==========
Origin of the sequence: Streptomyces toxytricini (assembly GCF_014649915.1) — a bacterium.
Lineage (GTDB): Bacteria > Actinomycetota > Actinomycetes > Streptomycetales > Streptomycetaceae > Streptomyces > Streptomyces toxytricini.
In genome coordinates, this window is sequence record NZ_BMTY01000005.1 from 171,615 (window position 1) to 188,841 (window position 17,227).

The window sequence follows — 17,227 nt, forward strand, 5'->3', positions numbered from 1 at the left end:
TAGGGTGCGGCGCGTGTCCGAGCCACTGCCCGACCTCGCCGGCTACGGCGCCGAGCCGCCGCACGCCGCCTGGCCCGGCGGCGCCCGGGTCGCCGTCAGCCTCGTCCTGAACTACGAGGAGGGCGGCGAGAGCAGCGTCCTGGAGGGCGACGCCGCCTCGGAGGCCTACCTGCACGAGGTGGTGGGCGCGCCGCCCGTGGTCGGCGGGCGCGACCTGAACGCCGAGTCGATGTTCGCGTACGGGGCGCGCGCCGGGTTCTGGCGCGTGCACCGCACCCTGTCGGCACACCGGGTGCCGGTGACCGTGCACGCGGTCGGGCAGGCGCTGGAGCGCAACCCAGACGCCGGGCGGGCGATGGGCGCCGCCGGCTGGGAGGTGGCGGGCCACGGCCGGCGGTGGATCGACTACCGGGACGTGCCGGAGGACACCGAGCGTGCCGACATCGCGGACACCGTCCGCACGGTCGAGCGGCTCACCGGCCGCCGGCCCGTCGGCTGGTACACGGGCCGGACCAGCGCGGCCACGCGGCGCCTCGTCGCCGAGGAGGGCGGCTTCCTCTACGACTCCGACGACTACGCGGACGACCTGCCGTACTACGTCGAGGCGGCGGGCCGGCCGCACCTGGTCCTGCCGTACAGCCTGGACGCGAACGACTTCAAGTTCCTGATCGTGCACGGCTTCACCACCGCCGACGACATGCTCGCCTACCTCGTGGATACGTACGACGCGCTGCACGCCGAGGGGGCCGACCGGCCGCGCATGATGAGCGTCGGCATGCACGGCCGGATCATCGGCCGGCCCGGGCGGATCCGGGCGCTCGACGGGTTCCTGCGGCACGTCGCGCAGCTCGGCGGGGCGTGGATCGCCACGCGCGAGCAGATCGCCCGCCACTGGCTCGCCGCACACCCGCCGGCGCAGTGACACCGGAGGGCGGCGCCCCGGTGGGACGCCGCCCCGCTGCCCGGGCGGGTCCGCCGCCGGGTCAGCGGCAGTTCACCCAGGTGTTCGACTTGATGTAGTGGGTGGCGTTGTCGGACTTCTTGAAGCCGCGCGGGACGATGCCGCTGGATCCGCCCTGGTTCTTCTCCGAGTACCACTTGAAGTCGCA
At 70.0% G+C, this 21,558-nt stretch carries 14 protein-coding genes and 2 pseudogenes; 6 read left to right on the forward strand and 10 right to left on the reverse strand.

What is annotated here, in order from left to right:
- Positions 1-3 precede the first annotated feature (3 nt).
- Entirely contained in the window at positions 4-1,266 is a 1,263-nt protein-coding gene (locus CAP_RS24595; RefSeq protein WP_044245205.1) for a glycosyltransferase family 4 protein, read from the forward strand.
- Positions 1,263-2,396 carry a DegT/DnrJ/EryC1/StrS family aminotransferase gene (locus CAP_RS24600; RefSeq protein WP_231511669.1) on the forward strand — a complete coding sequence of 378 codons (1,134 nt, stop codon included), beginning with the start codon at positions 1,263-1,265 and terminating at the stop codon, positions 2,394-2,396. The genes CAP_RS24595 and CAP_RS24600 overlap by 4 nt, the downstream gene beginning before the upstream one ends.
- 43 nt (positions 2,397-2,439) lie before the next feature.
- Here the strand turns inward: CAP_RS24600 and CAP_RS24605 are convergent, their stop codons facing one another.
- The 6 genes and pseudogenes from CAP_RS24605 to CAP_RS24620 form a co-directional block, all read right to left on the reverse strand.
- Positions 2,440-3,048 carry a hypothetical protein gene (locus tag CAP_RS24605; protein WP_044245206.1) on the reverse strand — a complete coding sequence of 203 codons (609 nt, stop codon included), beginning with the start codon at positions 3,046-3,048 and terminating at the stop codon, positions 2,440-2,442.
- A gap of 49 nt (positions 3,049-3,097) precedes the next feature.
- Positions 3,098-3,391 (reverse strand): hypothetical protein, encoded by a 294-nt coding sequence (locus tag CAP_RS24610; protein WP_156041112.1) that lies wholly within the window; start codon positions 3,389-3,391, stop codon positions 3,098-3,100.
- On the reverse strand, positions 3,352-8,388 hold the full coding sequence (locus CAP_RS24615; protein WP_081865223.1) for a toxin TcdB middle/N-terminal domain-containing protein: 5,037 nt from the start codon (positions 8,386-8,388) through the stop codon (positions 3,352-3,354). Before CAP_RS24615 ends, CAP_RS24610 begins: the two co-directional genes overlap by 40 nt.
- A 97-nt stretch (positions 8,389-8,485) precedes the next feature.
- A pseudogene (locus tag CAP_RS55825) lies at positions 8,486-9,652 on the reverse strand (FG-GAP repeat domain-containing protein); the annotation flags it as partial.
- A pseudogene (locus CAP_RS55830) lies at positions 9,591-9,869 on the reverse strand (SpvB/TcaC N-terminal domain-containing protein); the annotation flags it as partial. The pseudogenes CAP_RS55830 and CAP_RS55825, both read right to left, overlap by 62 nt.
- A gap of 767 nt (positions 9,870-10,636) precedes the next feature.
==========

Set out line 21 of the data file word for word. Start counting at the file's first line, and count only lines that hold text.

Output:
- A gap of 767 nt (positions 9,870-10,636) precedes the next feature.